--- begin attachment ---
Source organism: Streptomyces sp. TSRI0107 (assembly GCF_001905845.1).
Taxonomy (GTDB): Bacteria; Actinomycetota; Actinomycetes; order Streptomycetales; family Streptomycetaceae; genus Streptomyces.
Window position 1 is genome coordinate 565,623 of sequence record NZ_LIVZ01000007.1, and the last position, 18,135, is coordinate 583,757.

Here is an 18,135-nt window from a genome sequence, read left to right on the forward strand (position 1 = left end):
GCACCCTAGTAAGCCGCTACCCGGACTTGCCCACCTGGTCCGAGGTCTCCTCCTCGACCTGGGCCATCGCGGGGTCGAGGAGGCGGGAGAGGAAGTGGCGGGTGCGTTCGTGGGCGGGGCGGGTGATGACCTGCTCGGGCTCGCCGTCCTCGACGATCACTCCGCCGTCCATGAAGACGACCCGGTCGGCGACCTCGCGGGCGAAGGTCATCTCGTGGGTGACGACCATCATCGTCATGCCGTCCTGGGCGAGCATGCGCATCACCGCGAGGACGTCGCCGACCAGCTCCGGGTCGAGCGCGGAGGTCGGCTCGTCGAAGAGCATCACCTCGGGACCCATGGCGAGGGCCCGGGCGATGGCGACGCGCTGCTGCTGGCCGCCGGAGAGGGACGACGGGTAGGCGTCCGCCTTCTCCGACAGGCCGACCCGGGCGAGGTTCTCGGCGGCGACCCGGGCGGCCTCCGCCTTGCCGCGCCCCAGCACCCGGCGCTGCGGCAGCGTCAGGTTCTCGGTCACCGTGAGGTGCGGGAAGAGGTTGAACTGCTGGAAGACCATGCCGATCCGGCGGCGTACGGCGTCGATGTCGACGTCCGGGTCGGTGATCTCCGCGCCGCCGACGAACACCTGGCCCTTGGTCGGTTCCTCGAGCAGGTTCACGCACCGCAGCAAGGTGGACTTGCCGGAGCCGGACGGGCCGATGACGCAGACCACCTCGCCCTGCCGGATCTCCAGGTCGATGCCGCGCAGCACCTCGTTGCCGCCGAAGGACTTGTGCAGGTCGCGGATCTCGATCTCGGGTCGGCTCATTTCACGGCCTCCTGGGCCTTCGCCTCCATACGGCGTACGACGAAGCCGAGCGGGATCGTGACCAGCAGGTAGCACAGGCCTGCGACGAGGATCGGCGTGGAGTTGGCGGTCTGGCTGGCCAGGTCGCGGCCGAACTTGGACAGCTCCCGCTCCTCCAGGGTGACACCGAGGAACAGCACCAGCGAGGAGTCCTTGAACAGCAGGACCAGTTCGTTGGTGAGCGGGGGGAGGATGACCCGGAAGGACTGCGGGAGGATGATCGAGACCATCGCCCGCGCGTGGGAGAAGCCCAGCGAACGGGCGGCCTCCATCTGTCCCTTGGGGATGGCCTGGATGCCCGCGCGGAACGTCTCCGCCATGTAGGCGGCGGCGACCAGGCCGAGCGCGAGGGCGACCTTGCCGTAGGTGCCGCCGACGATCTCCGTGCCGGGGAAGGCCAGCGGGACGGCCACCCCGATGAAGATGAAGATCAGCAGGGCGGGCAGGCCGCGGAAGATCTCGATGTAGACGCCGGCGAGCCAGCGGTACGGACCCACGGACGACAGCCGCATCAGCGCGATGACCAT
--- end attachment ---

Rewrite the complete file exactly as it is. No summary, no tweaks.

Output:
Source organism: Streptomyces sp. TSRI0107 (assembly GCF_001905845.1).
Taxonomy (GTDB): Bacteria; Actinomycetota; Actinomycetes; order Streptomycetales; family Streptomycetaceae; genus Streptomyces.
Window position 1 is genome coordinate 565,623 of sequence record NZ_LIVZ01000007.1, and the last position, 18,135, is coordinate 583,757.

Here is an 18,135-nt window from a genome sequence, read left to right on the forward strand (position 1 = left end):
GCACCCTAGTAAGCCGCTACCCGGACTTGCCCACCTGGTCCGAGGTCTCCTCCTCGACCTGGGCCATCGCGGGGTCGAGGAGGCGGGAGAGGAAGTGGCGGGTGCGTTCGTGGGCGGGGCGGGTGATGACCTGCTCGGGCTCGCCGTCCTCGACGATCACTCCGCCGTCCATGAAGACGACCCGGTCGGCGACCTCGCGGGCGAAGGTCATCTCGTGGGTGACGACCATCATCGTCATGCCGTCCTGGGCGAGCATGCGCATCACCGCGAGGACGTCGCCGACCAGCTCCGGGTCGAGCGCGGAGGTCGGCTCGTCGAAGAGCATCACCTCGGGACCCATGGCGAGGGCCCGGGCGATGGCGACGCGCTGCTGCTGGCCGCCGGAGAGGGACGACGGGTAGGCGTCCGCCTTCTCCGACAGGCCGACCCGGGCGAGGTTCTCGGCGGCGACCCGGGCGGCCTCCGCCTTGCCGCGCCCCAGCACCCGGCGCTGCGGCAGCGTCAGGTTCTCGGTCACCGTGAGGTGCGGGAAGAGGTTGAACTGCTGGAAGACCATGCCGATCCGGCGGCGTACGGCGTCGATGTCGACGTCCGGGTCGGTGATCTCCGCGCCGCCGACGAACACCTGGCCCTTGGTCGGTTCCTCGAGCAGGTTCACGCACCGCAGCAAGGTGGACTTGCCGGAGCCGGACGGGCCGATGACGCAGACCACCTCGCCCTGCCGGATCTCCAGGTCGATGCCGCGCAGCACCTCGTTGCCGCCGAAGGACTTGTGCAGGTCGCGGATCTCGATCTCGGGTCGGCTCATTTCACGGCCTCCTGGGCCTTCGCCTCCATACGGCGTACGACGAAGCCGAGCGGGATCGTGACCAGCAGGTAGCACAGGCCTGCGACGAGGATCGGCGTGGAGTTGGCGGTCTGGCTGGCCAGGTCGCGGCCGAACTTGGACAGCTCCCGCTCCTCCAGGGTGACACCGAGGAACAGCACCAGCGAGGAGTCCTTGAACAGCAGGACCAGTTCGTTGGTGAGCGGGGGGAGGATGACCCGGAAGGACTGCGGGAGGATGATCGAGACCATCGCCCGCGCGTGGGAGAAGCCCAGCGAACGGGCGGCCTCCATCTGTCCCTTGGGGATGGCCTGGATGCCCGCGCGGAACGTCTCCGCCATGTAGGCGGCGGCGACCAGGCCGAGCGCGAGGGCGACCTTGCCGTAGGTGCCGCCGACGATCTCCGTGCCGGGGAAGGCCAGCGGGACGGCCACCCCGATGAAGATGAAGATCAGCAGGGCGGGCAGGCCGCGGAAGATCTCGATGTAGACGCCGGCGAGCCAGCGGTACGGACCCACGGACGACAGCCGCATCAGCGCGATGACCAT